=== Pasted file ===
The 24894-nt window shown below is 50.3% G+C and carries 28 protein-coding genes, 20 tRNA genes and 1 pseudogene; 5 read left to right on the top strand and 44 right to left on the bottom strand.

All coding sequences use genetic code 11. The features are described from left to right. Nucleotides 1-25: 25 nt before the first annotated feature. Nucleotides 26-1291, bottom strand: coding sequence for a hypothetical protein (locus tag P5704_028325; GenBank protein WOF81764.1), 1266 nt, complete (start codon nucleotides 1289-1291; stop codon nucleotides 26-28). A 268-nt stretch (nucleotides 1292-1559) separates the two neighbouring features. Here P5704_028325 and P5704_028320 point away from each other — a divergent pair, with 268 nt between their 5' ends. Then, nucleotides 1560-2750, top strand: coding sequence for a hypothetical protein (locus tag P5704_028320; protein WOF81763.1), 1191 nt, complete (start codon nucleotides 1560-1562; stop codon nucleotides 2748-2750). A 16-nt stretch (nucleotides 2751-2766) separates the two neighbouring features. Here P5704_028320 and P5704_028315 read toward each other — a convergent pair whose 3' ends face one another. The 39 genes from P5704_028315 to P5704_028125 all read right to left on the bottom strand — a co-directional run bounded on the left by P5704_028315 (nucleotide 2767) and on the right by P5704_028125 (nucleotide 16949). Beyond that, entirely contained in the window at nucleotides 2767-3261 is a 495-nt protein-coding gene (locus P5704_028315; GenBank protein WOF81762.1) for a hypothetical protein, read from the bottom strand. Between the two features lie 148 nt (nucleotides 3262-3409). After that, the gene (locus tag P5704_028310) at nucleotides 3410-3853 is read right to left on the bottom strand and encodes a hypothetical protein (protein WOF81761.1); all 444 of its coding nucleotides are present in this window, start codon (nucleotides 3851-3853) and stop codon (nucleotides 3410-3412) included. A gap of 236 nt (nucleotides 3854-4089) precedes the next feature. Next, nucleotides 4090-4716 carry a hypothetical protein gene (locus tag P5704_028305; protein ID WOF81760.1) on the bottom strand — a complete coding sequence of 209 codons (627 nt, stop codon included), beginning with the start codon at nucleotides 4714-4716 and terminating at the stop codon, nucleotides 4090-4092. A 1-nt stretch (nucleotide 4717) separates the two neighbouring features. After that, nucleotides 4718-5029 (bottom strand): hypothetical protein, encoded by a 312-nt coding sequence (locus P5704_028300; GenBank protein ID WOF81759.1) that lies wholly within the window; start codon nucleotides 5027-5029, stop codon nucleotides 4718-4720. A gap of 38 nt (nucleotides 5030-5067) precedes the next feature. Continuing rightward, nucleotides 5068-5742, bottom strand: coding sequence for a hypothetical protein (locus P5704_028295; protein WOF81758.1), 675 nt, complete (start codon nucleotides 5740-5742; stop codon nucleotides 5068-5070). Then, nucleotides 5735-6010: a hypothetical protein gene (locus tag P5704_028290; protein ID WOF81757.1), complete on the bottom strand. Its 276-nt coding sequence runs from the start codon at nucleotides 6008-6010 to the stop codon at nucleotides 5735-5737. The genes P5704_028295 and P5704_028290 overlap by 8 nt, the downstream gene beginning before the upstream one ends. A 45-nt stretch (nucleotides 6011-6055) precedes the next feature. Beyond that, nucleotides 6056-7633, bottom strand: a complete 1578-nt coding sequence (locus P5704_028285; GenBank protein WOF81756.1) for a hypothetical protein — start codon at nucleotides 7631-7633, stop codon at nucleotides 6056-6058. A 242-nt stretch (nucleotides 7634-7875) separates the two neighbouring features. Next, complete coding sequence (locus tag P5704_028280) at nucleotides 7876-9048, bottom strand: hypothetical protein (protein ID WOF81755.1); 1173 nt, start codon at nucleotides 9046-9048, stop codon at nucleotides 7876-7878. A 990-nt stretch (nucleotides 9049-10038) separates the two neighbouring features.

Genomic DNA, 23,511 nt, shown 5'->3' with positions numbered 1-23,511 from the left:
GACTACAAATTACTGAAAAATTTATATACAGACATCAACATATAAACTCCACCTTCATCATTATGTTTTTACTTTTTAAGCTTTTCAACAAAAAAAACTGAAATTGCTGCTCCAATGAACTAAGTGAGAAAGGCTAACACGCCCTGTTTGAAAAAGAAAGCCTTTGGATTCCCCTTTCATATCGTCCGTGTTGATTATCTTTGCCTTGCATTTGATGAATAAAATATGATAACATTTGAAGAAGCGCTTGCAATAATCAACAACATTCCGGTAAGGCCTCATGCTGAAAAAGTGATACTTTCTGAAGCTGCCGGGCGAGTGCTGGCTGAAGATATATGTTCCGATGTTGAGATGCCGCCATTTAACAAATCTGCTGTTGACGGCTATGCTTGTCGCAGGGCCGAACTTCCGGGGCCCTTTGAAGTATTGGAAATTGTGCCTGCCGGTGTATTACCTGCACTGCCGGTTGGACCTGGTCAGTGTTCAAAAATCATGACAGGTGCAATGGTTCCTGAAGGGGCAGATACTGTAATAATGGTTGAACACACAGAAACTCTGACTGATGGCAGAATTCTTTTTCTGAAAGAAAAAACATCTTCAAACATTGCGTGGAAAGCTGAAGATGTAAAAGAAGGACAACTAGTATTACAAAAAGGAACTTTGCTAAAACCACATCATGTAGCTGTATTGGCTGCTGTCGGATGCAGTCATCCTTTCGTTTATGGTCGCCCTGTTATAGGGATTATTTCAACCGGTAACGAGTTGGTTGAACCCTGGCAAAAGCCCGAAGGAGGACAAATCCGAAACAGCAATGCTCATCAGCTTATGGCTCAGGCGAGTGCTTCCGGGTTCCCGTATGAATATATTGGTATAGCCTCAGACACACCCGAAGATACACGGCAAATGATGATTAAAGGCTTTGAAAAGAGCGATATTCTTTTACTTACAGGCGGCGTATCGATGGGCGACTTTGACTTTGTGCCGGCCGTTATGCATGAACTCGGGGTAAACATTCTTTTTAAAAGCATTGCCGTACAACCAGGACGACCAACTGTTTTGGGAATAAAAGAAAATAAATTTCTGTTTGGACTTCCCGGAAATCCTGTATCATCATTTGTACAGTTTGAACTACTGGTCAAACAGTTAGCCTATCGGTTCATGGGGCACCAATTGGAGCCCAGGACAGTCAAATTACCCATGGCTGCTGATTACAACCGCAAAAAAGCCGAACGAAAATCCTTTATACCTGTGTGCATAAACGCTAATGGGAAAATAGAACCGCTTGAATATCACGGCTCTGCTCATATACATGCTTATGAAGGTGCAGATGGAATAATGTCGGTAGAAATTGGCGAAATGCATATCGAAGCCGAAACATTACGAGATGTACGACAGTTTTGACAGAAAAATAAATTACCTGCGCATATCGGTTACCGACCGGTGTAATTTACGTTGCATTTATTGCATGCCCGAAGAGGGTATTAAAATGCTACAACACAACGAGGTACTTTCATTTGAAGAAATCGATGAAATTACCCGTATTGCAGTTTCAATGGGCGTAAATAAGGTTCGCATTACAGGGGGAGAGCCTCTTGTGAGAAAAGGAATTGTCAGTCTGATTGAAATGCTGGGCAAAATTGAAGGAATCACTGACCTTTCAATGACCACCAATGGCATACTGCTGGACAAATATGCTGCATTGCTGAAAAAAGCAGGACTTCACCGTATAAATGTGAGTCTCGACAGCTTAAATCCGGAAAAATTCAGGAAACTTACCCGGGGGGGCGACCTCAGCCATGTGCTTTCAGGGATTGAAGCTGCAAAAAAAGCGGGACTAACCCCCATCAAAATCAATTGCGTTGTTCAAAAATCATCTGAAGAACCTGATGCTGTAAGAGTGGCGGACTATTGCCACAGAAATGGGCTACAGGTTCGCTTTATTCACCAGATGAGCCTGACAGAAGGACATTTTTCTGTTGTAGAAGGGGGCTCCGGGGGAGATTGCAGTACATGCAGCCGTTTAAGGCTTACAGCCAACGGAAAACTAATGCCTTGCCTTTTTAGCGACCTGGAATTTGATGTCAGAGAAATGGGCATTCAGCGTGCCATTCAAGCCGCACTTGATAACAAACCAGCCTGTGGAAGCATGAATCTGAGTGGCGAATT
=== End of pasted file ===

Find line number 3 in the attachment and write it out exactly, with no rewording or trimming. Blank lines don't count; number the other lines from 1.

Genomic DNA, 23,511 nt, shown 5'->3' with positions numbered 1-23,511 from the left: